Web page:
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C4ID activity watch
  • SimonSimon March 2012
    Received the letter at the following link from C4ID today. Seems they are hoping to be able to speak in schools.



  • Michael March 2012

    That is what I was getting at in a recent post. We need to jump in when we hear they are going into a school asit is contrary to all Government advice


    If you look at the BCSE site you will see that CMI had an invitation cancelled in an Anglican Sec school this month

  • exchemist March 2012
    Hmm, indeed Michael, this would be the post shaking me out of my complacency, I take it. However I am not sure anything stops them talking in schools, so long as it is not presented as part of the science curriculum. If it was under RS or philosophy I think it would be allowed, wouldn't it? 

    Which brings me to a question: do you know if there is anything in the state school science curriculum explaining the principles on which scientific enquiry is implicitly founded, such as philosophical materialism, Occam's Razor, Popper's idea of falsifiability and so on?  I realise these would be 6th Form topics and possibly might be considered too philosophical, but it does seem to me that it is ignorance of these axioms of scientific thought that prevents students recognising that ID and other forms of creationism are ipso facto out of bounds in science.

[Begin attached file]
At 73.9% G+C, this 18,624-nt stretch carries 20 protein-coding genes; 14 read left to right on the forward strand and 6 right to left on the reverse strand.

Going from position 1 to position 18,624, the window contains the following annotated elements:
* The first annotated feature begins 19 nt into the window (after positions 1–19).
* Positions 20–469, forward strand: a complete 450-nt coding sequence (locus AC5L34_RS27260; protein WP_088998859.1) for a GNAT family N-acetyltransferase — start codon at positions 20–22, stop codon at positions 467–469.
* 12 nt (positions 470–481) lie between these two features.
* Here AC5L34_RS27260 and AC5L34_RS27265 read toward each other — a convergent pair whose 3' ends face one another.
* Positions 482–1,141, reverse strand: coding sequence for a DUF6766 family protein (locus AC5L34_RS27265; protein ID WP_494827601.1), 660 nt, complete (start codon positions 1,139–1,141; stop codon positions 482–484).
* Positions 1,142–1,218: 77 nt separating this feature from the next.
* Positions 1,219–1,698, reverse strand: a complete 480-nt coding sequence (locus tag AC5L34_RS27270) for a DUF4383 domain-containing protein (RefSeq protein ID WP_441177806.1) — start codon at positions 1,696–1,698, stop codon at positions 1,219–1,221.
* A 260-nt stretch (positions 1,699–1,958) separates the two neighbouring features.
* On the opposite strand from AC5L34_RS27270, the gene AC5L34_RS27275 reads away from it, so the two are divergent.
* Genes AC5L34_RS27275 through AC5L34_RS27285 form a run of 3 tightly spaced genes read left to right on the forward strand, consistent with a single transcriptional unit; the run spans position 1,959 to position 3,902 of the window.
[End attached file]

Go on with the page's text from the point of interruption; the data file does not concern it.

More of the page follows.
On the basis that it is better to appear +ve than to throw bricks, I was further wondering whether CIS might consider developing some training material for this. Then, if you come across a school being targeted by C4ID, you might offer them this too, in the interests of providing students with a balanced understanding.      
  • SimonSimon March 2012
    I think Ruth Bancewicz's "Test of Faith" material is exactly along these lines. See:

  • exchemist March 2012
    Thanks Simon. This however seems aimed at RE and at justifying the need for religious belief to make sense of human experience, which is not at all what I meant. The film clip comes across as tendentious and propagandising. I was unable to download the lesson plan however so I may be doing it an injustice.

    No, what I meant was a grounding in the self-imposed limits on the type of enquiry and explanation that science concerns itself with. A grasp of these limits would make it evident that in science, "truth" is provisional (all we have are models of the natural world, subject to disproof or refinement but never to proof), that supernatural explanations cannot be part of natural science, that science cannot prove or disprove the existence of God (as belatedly acknowledged by Dawkins), and that questions about meaning and purpose in the universe cannot be usefully posed, much less answered, by science. 

    Personally, I'd be tempted, if I were a 6th Form science teacher, to set out my stall at the start of the year with this and point out, with due humility, that many questions and issues beyond this self-limiting scope of science are important to human thought and experience, but the answers are to be found in the humanities and in religious belief, not here in my science lessons. In short to encourage a respectful separation of categories of enquiry. In my view this is key to enabling students to realise that just because God does not crop up in science does not make it "atheist" or demand atheism from its practitioners. If one can avoid name-calling and the taking of "sides", civilisation can be sustained.